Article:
"We don't make beds," they proclaimed and asked for men from the audience to volunteer for the chore. Naturally they had several willing gentlemen who, despite some ear tickling and neck carressing, managed to perform the required duties, though with a definite lack in concentration and coordination. They were properly rewarded with a kiss on the cheek.

The Jezebels won the prize for best costumes and for audience appreciation, never mind the time it took to complete the course. The county EMTs, dressed in hospital scrubs and as athletic as they were knowledgeable about how to make a bed, emerged as the overall race winners in near record time.

Old Oatman

Oatman could easily have become one of those ephemeral western boomtowns, elevated to momentary fame by exuberant miners, only to fade into decrepit deterioration when the mines exhausted their bounty. But the few tough-it-out residents that remained have resurrected this tiny hillside town on historic route 66 into a modern day western retrospection of its rambunctious past.

Several of the ramshackle miners’ cabins and slapdash storefronts have been—I won’t say restored--but rather restrained from further deterioration. They now house souvenir, memorabilia, and rockhound shops, as well as a couple of lively saloons and greasy spoons. A roster of resuscitated old geezers and a smattering of friendly burros fill out the Old West ambiance.

Give credit to the burros. Turned out into the desert by the miners who could no longer afford to feed them, they survived and propagated on the pungent creosote and prickly cacti of the rocky hillsides. Though they turned out to be as tough and self-sufficient as the miners, they also discovered that the carrots they could extract from Oatman’s visitors were much tastier than bursage and burrobush. Today these effective equines roam the streets freely as goodwill ambassadors, unofficial tourist attractions, and traffic snarlers.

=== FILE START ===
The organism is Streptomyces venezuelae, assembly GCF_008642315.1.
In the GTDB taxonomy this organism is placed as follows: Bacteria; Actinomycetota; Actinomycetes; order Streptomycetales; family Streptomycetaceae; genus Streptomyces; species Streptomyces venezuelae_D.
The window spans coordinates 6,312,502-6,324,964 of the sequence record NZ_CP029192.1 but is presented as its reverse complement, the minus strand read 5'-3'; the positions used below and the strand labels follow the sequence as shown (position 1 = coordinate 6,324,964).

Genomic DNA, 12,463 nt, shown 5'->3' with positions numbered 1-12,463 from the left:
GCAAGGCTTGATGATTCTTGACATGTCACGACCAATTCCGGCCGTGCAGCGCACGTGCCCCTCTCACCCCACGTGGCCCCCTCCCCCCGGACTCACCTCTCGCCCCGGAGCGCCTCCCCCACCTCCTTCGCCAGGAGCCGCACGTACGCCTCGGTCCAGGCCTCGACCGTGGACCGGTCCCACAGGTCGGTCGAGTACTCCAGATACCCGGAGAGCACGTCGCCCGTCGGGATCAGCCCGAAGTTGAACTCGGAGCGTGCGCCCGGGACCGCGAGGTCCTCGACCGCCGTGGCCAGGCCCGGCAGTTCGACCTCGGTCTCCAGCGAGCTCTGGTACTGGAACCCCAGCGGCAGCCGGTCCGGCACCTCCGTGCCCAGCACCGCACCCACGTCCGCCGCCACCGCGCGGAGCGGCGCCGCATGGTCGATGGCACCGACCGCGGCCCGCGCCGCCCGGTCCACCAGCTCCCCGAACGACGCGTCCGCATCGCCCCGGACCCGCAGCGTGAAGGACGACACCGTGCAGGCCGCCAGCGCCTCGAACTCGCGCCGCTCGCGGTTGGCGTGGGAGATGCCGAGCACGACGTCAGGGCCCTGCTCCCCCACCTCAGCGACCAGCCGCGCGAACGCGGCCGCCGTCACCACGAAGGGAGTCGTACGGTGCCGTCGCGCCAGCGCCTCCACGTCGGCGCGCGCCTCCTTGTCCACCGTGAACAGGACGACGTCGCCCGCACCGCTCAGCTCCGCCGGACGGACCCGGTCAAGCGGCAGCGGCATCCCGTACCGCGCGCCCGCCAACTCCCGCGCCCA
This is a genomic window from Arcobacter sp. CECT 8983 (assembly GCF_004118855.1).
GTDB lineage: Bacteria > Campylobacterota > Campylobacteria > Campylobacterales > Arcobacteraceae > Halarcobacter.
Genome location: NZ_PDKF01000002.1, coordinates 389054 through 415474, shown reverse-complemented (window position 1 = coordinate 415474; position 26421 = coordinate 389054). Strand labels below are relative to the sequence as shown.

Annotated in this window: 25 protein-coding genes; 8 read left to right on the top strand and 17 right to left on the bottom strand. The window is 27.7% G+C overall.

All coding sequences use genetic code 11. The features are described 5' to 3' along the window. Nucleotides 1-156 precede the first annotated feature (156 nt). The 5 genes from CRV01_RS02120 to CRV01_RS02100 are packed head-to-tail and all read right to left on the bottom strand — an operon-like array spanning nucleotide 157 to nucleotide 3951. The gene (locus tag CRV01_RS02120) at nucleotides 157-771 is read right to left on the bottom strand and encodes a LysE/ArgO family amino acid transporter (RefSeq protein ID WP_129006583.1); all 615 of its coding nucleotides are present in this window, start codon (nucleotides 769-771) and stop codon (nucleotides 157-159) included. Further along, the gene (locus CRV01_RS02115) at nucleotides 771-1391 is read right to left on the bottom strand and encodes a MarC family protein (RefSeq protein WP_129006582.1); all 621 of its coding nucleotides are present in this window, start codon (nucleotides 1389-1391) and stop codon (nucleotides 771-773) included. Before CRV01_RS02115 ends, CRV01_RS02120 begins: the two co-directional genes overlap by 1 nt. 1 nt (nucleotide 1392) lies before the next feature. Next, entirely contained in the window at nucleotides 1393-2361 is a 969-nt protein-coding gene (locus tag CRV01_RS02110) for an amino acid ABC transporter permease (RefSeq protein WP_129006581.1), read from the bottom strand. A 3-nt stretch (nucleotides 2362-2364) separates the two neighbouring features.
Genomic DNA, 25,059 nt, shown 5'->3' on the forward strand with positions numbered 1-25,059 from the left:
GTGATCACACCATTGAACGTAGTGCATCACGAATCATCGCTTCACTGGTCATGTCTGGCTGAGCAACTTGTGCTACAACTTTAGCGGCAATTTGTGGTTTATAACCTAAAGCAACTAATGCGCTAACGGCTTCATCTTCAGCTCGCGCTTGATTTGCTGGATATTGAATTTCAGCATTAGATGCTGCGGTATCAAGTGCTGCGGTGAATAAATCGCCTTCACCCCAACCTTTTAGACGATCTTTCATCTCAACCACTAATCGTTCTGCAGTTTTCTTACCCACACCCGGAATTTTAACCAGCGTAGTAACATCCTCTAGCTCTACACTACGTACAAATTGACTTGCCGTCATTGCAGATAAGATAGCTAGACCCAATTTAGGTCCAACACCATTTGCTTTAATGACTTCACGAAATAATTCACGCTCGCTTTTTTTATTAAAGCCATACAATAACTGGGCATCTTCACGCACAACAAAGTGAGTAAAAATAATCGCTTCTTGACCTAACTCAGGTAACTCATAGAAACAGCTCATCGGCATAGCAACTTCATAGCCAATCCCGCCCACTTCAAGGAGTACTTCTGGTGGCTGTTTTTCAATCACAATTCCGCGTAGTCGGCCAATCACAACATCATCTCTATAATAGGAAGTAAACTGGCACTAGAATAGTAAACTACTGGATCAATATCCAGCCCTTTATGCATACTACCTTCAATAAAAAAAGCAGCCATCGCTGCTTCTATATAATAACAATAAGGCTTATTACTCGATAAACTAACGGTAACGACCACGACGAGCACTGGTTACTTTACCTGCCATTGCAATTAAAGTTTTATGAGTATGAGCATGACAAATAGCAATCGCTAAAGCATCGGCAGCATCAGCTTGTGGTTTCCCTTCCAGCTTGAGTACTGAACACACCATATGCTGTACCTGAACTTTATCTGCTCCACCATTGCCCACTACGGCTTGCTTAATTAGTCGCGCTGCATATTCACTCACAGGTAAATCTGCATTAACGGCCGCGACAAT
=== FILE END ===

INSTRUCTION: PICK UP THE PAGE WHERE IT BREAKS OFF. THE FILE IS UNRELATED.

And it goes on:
After the excitement of the races the fun continued into the saloons and onto the streets where fiddlers fiddled, cowboys waxed poetic, and dancers swirled. The burros joined the festive mood with doleful enthusiasm, nosing into every available purse and bag for carrots and alfalfa pellets sold in many of the local shops.

But for me, I refrained from the activities that continued on into the night. We highly trained gladiators need to keep rested for the next grueling physical encounter in the great coliseum of life.